Citation

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Solomon, M. & Sun, S.S., 1997. Earth's evolution and mineral resources, with particular emphasis on volcanic-hosted massive sulphide deposits and banded iron formations. AGSO Journal of Australian Geology and Geophysics  17:1:33-48. Australian Geological Survey Organisation, Canberra.

Abstract

From 3.5 Ga the overall uniformity of the composition and character of sedimentary and mantle- and crustal-derived igneous rocks, and the persistence of ore types related to convergent continental margins (e.g. volcanic-hosted massive sulphide, porphyry Cu-Mo, Sn-W and lode Au), indicates continuity of tectonic processes broadly similar to the present. Secular variations in abundance of these ores reflect tectonic cycles having periods of perhaps several hundred million years, but other ores reflect long-term changes in tectonic style and the composition of the ocean and atmosphere. Thus the development of extensive continental margins and depositional basins from about 3.0 Ga heralded development of giant Au-U conglomerate and banded iron formation deposits, with at least the former suppressed in the Palaeoproterozoic as a result of increased atmospheric PO2. Aggregation of large continents and the development of extensive basins allowed formation of giant Cu-Co, Pb-Zn and U-platinum group elements-Au ores from about 2.0 Ga. There is no firm evidence that mantle heterogeneity has contributed to ore distribution, nor that Archaean crust or mantle was anomalously enriched in Au or platinum group elements. Mineralogical and isotopic data from volcanic-hosted massive sulphide deposits support the hypothesis that there was abundant sulphate in deep oceans from 3.5 Ga, and the lack of Pb and barite in Late Archaean ores may be related to the mafic-rich composition of the local shallow crust, steep thermal gradients, anoxic, sulphate basin waters or the compositions of particular magma types. Both the ocean margin (Holland 1973) and the hydrothermal plume/gravity current models for the origin of banded iron formations are broadly compatible with their composition, secular distribution and timing with respect to glaciation, ocean anoxia and tectonic activity. In the gravity current model the possible impact of the hydrothermal activity on climate warrants further investigation.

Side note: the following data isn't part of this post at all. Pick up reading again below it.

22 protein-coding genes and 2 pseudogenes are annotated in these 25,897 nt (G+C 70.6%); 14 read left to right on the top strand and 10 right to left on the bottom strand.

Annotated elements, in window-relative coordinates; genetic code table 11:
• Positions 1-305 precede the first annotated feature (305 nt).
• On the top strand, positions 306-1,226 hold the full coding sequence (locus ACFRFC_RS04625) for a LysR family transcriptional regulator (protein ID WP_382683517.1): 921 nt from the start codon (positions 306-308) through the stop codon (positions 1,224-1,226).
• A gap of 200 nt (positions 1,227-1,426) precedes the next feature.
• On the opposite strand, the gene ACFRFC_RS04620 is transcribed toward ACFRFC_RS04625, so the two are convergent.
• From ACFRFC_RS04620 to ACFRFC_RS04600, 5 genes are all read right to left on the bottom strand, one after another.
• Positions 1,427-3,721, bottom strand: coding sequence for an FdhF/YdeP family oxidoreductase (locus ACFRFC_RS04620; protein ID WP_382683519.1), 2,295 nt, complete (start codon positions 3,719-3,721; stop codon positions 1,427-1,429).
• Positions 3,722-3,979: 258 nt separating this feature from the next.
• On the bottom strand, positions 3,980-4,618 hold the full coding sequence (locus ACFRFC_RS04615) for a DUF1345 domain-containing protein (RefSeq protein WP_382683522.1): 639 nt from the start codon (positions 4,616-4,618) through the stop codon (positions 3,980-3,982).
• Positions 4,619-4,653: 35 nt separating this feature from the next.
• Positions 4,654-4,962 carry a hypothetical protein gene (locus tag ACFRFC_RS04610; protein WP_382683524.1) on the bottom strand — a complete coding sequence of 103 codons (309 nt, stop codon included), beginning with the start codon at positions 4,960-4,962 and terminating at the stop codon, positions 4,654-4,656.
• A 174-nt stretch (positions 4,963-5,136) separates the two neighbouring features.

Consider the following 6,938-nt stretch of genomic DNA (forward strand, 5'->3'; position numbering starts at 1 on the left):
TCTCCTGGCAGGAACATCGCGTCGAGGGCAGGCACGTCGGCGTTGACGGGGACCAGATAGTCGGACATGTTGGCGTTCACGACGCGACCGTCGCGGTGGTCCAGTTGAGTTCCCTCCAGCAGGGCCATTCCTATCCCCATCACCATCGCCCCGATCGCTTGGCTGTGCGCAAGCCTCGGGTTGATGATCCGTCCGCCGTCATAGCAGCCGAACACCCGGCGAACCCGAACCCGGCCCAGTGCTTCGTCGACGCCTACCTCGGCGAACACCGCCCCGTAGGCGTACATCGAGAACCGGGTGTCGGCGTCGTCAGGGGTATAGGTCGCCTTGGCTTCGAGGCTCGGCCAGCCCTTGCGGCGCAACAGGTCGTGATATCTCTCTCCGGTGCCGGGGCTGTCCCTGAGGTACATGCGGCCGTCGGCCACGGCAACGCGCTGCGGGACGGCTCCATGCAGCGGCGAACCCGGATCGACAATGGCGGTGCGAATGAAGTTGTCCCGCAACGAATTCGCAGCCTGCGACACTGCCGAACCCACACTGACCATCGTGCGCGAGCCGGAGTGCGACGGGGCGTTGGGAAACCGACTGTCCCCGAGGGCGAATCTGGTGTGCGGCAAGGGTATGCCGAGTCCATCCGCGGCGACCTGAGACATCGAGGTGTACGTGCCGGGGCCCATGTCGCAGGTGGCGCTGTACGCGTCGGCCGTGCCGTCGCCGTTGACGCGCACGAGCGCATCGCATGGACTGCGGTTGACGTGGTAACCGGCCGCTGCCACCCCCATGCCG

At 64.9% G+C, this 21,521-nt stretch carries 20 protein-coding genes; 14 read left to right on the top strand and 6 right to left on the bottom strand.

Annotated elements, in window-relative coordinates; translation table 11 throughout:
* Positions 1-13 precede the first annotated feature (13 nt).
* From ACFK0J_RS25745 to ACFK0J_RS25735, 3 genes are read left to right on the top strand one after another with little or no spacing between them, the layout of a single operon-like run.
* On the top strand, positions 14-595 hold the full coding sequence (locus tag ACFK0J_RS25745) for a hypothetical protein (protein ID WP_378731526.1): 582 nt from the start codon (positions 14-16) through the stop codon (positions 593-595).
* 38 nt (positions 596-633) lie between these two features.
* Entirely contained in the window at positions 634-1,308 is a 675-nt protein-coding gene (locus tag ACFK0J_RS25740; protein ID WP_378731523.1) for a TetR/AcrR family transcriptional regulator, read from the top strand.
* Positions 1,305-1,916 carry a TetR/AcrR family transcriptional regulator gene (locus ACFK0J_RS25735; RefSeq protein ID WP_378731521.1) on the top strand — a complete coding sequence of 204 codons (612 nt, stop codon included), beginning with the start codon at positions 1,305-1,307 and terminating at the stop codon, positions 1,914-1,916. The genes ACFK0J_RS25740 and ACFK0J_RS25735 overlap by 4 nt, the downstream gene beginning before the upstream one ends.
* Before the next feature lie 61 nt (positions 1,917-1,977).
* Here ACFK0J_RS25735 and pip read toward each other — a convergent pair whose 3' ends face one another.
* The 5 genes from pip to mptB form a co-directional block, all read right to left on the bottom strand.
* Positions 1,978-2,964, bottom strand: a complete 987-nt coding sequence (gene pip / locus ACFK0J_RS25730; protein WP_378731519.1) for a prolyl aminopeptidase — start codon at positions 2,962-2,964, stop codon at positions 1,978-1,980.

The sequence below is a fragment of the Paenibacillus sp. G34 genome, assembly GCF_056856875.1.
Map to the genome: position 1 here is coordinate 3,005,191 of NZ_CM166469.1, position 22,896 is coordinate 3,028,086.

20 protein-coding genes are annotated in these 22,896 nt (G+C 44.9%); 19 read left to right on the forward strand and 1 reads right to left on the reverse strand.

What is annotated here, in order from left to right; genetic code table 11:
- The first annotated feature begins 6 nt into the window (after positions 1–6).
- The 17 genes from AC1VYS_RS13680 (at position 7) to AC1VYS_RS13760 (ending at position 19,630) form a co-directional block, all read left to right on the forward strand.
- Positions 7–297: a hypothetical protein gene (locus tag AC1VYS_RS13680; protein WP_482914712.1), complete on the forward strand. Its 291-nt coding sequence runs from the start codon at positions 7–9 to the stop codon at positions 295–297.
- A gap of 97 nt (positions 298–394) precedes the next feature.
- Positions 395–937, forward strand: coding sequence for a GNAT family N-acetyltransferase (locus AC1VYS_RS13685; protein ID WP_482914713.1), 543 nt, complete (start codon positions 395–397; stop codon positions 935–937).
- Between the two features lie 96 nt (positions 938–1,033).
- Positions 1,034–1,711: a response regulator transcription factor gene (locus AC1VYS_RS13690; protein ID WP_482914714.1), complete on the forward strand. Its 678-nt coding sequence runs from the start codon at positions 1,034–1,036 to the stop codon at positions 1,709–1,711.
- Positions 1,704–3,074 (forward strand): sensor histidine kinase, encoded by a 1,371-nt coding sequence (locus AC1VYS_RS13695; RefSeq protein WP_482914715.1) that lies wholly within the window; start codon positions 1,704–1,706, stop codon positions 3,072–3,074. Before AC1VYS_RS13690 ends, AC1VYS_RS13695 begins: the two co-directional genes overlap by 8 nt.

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1997

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Earth Sciences

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